ISLAMABAD, March 13: On Thursday, a three-man team from the capital police will leave for Afghanistan, hoping to arrest the man accused of killing a former Advocate General of the Peshawar High Court.

Their target, Rooh Ullah, escaped from custody last July while in District Headquarters Hospital, and is reported to have been hiding in the home of an Afghan senator.

A police official, requesting anonymity, said that three officers - Tahir Alam Khan, AIG of Police Operations; Sajid Kiani, Superintendent of Police at Saddar; and Raja Rahat, an inspector - will meet with Interpol representatives after arrival in Kabul.

The customary procedure, when a criminal flees to a foreign country, is to return that person to the country of his or her crime.

In this case, however, a joint team of Islamabad police, Interpol and the Afghan immigration department will cooperate in the arrest.

The officer reported that Afghanistan's ambassador in Islamabad had promised IG Police Bani Amin Khan his cooperation.

If the IGP could track down his location, the ambassador is reported to have said that he would help coordinate actions from the Afghan side.

Earlier efforts by Afghan police to apprehend Rooh Ullah were unsuccessful, however.

According to the police officer, “an Afghan senator is protecting him”.

One of Rooh Ullah’s four wives is from a powerful Afghan family, and once he escaped from custody in Rawalpindi, the accused used those connections to get the protection of the Afghan senator.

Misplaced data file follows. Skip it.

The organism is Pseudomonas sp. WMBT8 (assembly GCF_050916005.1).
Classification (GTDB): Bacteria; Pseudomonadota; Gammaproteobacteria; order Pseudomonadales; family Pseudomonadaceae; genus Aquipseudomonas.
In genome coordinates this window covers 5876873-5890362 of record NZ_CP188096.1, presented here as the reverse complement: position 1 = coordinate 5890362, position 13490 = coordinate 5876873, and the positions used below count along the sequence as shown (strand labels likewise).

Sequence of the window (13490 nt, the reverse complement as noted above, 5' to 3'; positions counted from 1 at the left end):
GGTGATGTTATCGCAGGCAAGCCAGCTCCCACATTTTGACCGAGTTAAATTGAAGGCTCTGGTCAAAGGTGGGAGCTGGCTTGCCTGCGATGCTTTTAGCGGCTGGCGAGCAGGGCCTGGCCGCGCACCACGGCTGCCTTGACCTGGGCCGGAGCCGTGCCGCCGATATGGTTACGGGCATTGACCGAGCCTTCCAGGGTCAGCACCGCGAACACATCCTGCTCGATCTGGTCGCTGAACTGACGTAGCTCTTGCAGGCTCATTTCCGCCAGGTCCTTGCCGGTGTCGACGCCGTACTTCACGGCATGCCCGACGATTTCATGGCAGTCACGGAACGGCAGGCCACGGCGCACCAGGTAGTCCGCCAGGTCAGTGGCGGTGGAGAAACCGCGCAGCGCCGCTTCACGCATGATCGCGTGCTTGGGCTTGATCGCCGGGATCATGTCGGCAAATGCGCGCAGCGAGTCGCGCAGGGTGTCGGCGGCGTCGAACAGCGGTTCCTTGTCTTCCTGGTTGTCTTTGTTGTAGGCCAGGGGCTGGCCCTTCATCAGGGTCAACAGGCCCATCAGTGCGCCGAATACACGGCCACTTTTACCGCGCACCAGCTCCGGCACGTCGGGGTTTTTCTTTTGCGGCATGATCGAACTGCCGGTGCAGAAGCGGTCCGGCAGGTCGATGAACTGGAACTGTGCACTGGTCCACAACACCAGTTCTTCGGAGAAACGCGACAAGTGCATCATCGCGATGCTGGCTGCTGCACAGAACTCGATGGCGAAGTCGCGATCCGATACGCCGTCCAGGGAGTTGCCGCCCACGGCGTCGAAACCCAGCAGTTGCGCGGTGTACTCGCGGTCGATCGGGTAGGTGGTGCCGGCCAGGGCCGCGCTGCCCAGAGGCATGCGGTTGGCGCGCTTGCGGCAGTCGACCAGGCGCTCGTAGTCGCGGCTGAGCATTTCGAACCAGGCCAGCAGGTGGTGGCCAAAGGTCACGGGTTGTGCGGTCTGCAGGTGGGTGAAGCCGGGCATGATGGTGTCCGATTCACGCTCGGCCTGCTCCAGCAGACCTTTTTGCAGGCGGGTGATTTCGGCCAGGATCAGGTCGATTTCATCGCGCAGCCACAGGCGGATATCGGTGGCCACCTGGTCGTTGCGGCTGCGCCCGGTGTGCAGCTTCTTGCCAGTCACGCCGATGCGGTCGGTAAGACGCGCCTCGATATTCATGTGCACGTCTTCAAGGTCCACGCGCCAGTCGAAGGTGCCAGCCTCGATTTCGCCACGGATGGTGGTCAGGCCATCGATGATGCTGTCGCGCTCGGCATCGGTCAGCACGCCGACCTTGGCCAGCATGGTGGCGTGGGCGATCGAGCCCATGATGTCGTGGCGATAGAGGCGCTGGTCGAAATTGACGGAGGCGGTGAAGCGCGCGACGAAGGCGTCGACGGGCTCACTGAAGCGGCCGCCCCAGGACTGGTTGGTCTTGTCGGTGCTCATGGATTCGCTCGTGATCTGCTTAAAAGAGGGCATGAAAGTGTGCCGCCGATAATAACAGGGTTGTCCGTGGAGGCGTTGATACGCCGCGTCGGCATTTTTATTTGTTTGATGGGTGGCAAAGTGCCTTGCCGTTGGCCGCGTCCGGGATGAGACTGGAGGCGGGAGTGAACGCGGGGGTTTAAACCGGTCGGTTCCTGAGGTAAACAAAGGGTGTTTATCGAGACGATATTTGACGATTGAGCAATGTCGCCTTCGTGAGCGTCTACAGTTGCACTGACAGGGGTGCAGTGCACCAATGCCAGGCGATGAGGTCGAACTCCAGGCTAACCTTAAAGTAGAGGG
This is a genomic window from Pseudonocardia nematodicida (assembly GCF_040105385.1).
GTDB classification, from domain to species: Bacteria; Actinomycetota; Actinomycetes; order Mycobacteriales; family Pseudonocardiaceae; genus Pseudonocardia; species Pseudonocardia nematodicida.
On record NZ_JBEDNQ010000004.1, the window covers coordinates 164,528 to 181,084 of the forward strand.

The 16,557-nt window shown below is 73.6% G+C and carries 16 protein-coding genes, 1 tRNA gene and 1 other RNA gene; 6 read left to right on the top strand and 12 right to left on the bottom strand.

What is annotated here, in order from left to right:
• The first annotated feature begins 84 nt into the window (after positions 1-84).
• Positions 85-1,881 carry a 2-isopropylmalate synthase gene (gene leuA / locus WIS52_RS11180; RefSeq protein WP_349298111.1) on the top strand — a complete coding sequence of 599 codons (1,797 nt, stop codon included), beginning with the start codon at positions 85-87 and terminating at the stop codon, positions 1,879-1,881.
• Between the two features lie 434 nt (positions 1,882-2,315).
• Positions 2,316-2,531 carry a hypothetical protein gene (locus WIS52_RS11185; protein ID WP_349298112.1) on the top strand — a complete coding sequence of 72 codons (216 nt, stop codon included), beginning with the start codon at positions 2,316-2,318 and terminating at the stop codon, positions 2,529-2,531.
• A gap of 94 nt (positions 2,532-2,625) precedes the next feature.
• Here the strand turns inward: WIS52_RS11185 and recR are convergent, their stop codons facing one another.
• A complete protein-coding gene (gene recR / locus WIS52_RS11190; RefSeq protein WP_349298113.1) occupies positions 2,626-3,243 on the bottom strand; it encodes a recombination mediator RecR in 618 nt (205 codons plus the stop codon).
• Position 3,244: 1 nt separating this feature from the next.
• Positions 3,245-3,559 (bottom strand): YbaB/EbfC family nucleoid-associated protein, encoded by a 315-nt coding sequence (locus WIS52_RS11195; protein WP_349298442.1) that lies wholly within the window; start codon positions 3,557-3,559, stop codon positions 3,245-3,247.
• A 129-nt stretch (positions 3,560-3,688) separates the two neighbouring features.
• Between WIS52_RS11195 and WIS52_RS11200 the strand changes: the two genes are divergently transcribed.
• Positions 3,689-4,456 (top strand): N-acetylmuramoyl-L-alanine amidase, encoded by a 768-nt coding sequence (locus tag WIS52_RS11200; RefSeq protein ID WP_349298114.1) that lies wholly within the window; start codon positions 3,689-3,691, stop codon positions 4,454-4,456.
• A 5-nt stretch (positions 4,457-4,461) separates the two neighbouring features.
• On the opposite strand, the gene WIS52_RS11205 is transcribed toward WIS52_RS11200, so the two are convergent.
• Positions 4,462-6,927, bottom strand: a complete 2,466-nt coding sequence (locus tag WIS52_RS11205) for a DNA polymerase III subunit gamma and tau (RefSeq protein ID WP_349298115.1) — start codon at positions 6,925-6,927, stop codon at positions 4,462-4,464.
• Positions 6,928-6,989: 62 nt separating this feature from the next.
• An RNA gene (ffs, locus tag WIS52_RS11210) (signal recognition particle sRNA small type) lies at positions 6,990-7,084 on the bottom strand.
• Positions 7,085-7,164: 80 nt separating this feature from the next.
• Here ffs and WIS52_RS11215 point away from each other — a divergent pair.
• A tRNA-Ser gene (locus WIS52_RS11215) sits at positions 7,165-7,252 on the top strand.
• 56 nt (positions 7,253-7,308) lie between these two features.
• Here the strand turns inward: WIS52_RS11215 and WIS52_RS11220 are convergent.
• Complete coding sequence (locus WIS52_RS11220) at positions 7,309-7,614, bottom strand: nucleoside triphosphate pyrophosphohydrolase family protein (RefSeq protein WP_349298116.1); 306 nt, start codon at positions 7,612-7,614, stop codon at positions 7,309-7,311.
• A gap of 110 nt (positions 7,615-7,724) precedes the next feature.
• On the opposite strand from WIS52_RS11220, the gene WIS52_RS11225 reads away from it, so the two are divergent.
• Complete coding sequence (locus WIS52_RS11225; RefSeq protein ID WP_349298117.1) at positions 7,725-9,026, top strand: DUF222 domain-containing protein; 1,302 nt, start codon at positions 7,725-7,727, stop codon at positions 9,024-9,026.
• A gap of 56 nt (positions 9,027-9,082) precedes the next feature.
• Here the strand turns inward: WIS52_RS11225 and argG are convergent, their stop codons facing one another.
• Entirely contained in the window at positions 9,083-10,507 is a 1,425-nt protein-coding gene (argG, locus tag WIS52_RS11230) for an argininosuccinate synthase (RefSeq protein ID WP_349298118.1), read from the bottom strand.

His location has been traced to a home owned by the senator, in a rural area near Jalalabad.

Rooh Ullah’s time in police custody in Pakistan and his escape on July 28, 2011 were also controversial. Although he was arrested in 2011 for the murder of a former advocate general, he had yet to be indicted, and not a single hearing had taken place.

According to an inquiry after his escape, while in Adiala Jail he received “VIP treatment”, with two mobile phones, access to meals and clothes from his home, and no ban on visitors.

An investigation also found seven cheques from different bank accounts in his pillow, five of them blank but bearing his signature, and the other two drawn for Rs500,000 and Rs25,000. Police investigators, under the supervision of AIG Tahir Alam Khan, believed he used cheques as bribes, to secure help in his escape.

On July 16, 2011 Rooh Ullah was taken to DHQ Hospital where he received an endoscopy and a Polymeras Chain Reaction test, and was prescribed medications, including Interferon, a hepatitis treatment.

Police say that he could have been given those treatments while in prison, but doctors and the hospital’s Medical Superintendent ignored a July 18, 2011 letter requesting his transfer back to Adiala Jail.

In addition, the AIG’s investigation claimed that while his transfer to the hospital was unnecessary, he should have been sent to an institution in Islamabad rather than Rawalpindi, and Adiala administration should have obtained permission from the Chief Commissioner Islamabad rather than the Punjab Home Department. “Adiala administration violated prison rules,” the investigators found.

While his lawyer maintains that he should be tried under the Pakistan Penal Code at the District and Sessions Court in Islamabad, the IHC is currently hearing a case that would send his trial to the Anti-Terrorism Court instead.

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